29 March 2023 - 12:52
  • News ID: 470614
Europe will add 50 bcm of LNG import capacity by end-2023

Ongoing tensions between Russia and the West has prompted the European Union to find alternatives to its gas imports from Russia for developing its LNG imports capacity.

To speed up the process, Europe has opted to seek out floating storage and regasification units (FSRUs) to rapidly build out its LNG import capacity.

Energy Intelligence calculates that from September 2022 to October 2023, FSRUs will provide Europe with an extra 36.44 million tonnes per annum (mtpa), or the equivalent of 49.55 bcm/y, of new LNG import capacity. Comparatively, it is still dwarfed by the EU’s total 155 bcm of Russian piped natural gas (PNG) imported in 2021 but will be compensated by an increase in other imported piped supplies, an increase in renewable capacity and a slash in gas demand.


Germany, Europe’s largest Russian gas importer, will install up to five FSRUs by end-2023, equivalent to around 16.2 mtpa, or 22 bcm/y, of new import capacity. This is expected to replace most — but not all — of the country’s Russian piped gas imports, which totaled around 46 bcm in 2021. Out of the five FSRUs obtained by Germany, two are set to begin operations in December — the 3.7 mtpa Brunsbuttel FSRU, operated by German utility RWE, and the 3.3 mtpa Lubmin FSRU, developed by Deutsche Regas.

The Brunsbuttel terminal will receive its commissioning cargo from Abu Dhabi National Oil Co. in late December after it signed an agreement with RWE last week. The parties also signed a memorandum of understanding (MOU) over a multiyear LNG supply deal into Germany. Meanwhile, French major TotalEnergies is set to provide the FSRU for the Lubmin terminal and is also expected to operate and supply the project.

Two more FSRUs are scheduled to come on line in the port of Wilhelmshaven in northwest Germany, most likely during 2023. German utility Uniper will operate the first one with 5.5 mtpa of capacity, which is expected to start operations by the end of this winter. Another 3.7 mtpa FSRU project planned to start up by October 2023 is being developed by Belgium-based Tree Energy Solutions (TES), utility E.

Italy, Europe’s second-largest importer of Russian PNG, is planning to add an extra 7.4 mtpa to the country’s existing LNG import capacity of 10.9 mtpa. Italian gas grid operator Snam purchased three FSRUs this year, two from Bermuda-based shipowner Golar and another from Norwegian shipowner BW LNG.

Elsewhere in Europe, the 5.9 mtpa Eemshaven import terminal in the Netherlands started operations in September and has already received eight LNG cargoes. The terminal is operated by Dutch grid operator Gasunie and consists of the Golar Igloo and the Eemshaven LNG FSRU vessels, which the company chartered for five years from Belgian shipowner Exmar. Eemshaven’s import capacity has been fully booked by Shell, Engie and Czech utility CEZ.

In France, Total is also going to install its 4 bcm/y Cape Anne FSRU at the port of Le Havre, expected to be operational in September 2023. France already has four operational LNG import terminals with a total import capacity of 25.6 mtpa, Europe’s third largest after Spain and the UK.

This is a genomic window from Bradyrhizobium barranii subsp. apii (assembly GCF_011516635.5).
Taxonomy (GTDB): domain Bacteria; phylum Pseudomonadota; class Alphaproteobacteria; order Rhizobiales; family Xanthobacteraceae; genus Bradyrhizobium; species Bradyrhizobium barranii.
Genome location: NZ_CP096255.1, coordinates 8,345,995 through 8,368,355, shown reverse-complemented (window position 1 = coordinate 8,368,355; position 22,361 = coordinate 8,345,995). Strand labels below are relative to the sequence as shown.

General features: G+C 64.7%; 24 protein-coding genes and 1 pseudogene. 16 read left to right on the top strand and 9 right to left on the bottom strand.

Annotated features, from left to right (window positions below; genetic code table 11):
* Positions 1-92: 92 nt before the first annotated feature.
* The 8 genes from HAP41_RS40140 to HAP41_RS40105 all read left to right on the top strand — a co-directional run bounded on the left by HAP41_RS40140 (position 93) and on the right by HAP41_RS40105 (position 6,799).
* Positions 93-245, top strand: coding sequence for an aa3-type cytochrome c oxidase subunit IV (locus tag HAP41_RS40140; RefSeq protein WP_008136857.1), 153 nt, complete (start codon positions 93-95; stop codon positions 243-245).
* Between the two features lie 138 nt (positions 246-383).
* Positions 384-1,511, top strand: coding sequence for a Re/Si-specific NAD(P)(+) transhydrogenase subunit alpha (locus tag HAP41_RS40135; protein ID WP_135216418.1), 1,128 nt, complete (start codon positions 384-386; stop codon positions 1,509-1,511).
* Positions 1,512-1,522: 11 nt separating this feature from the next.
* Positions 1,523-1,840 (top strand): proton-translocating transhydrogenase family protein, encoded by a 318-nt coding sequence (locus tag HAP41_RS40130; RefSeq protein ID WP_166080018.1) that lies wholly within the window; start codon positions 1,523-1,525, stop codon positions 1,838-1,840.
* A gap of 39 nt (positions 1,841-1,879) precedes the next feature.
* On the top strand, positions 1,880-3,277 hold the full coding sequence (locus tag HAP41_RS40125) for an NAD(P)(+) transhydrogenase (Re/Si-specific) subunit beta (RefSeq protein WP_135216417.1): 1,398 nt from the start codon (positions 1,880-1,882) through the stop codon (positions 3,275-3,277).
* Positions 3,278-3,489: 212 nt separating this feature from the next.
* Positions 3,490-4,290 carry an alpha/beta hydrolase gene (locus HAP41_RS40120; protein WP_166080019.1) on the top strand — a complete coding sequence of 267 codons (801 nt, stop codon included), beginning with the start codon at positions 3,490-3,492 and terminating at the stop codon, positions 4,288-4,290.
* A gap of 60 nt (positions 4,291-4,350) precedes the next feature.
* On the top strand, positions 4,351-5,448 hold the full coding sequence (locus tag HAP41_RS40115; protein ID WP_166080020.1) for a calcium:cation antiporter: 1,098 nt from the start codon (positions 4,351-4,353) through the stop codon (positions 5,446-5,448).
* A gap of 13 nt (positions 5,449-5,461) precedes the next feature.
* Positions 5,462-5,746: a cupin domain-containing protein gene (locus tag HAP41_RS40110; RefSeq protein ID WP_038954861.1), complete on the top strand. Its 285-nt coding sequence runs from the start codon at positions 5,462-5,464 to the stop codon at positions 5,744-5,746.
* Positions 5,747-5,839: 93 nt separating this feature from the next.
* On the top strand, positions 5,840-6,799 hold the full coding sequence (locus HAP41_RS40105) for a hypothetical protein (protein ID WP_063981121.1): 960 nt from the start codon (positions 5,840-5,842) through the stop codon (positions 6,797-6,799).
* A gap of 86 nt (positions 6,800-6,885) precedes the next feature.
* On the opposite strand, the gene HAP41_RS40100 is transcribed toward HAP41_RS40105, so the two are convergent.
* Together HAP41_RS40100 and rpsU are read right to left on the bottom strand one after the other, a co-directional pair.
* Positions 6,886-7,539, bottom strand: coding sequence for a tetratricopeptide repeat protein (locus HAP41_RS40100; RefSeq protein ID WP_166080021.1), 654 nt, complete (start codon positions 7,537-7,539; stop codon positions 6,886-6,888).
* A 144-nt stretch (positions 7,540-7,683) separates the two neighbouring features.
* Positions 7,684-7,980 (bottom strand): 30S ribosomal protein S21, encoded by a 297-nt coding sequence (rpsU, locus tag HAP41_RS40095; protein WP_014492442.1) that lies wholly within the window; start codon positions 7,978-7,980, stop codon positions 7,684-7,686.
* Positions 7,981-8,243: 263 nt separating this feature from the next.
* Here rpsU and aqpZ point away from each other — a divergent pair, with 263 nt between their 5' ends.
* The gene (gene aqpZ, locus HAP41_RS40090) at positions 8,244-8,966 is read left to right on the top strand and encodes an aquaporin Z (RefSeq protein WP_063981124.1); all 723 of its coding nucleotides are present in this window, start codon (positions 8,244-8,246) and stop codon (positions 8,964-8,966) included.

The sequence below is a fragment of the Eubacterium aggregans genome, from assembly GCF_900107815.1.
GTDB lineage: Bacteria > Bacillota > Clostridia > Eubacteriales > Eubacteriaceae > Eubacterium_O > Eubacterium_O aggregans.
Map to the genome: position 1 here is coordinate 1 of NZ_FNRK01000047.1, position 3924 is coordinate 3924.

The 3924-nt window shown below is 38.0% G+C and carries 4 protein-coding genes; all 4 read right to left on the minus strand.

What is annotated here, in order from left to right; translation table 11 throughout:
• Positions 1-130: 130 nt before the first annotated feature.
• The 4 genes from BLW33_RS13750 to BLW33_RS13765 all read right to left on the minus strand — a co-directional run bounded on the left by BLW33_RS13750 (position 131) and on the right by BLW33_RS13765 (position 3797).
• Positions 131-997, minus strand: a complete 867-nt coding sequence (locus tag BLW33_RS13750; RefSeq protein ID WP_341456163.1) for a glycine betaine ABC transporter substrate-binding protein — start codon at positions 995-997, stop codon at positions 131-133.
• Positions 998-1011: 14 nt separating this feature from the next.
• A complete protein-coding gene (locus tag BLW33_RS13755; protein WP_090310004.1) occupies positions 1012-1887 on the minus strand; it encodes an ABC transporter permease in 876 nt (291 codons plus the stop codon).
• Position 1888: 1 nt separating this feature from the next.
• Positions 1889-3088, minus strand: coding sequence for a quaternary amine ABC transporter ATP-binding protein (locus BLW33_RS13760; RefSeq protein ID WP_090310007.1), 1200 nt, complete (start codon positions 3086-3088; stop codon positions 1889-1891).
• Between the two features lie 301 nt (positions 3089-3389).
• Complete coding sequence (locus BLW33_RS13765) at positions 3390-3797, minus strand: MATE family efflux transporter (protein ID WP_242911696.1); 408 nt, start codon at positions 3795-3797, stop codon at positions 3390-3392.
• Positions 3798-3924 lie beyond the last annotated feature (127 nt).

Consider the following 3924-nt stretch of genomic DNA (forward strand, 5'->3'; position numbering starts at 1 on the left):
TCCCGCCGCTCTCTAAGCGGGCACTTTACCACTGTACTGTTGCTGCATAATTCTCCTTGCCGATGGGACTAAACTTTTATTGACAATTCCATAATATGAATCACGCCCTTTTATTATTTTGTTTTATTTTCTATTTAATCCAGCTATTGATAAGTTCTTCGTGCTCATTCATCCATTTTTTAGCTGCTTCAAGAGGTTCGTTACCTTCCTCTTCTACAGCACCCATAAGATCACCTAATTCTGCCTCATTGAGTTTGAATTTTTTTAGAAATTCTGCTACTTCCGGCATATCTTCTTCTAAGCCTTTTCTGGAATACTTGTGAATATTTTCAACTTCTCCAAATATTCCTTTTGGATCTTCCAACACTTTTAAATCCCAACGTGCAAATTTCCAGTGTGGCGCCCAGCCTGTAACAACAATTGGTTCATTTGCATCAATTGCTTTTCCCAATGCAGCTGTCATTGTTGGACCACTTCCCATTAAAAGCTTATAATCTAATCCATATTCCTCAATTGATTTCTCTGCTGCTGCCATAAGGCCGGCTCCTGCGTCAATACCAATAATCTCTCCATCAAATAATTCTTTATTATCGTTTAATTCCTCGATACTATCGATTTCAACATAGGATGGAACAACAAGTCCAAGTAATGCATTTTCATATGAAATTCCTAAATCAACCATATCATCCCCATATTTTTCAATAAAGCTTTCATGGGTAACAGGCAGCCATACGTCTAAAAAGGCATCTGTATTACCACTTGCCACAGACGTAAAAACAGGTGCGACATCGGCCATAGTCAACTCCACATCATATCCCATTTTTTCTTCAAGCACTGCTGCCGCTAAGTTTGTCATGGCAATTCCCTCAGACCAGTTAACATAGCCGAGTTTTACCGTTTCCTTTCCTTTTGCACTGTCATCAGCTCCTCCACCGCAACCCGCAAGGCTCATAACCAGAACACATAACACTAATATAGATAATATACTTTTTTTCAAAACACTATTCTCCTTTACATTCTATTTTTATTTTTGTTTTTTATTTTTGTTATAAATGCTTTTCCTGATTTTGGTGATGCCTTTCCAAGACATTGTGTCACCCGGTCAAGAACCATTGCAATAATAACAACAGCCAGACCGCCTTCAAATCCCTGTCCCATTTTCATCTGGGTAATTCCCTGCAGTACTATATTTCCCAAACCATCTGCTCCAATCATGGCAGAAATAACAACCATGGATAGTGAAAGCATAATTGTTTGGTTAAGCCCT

Baltics, Southeast Europe

In the Baltic Sea, Finland and Estonia are jointly developing an FSRU import terminal to supply both countries, planned to be installed at the port of Inkoo on Finland’s southern coast by this winter period. LNG imported here will be sent to either country through the bidirectional 2.6 bcm/y Balticconnector pipeline.

In southeastern Europe, a region which has been extremely dependent on Russian piped gas imports, Croatia is planning to double the regasification capacity of its Krk FSRU to 6.1 bcm/y. No timeline for the completion of the expansion has been provided. In Greece, the long-planned 4 mtpa Alexandroupolis FSRU is expected to start up by end-2023 in the northeast, complementing the country’s existing 5.1 mtpa Revithoussa import terminal, located near Athens.

Northern Europe

With the operation of three LNG import terminals in Germany in September to January and the addition of more of these terminals in the Mediterranean region in the next few months, the process of increasing the LNG import capacity of the Northwest European region will accelerate. In addition, Germany is able to import gas through the Emden and Dornum pipelines in Norway. At the same time, the gas import of this region from Russia has decreased.

The increase in the capacity of European gas conversion terminals has led to an increase in LNG imports and an increase in the level of storage tanks. However, the forecast of mild weather in the second half of December has somewhat reduced the amount of LNG imports. At the same time, it is expected that from the end of this week, the import process will pick up again due to the need of this region for LNG to supply consumption for the months of January and February.

With the increase in the number of import terminals, Europe is expected to absorb more of the transatlantic LNG cargoes to refill gas storage tanks for 2023. In April, gas injection into the European gas network from LNG terminals increased, and with the operation of a floating storage unit and conversion to floating gas in Germany, it is expected that in April 2023, the levels of gas storage tanks will be at a higher level than that of April 2022.

It should be noted that over recent months, gas consumption volume in the industrial sector in the European region has decreased due to soaring gas prices, and it is unknown whether the decrease in gas prices could be a stimulus for the return of part of the demand of this sector.

Iran Petroleum

News ID 470614


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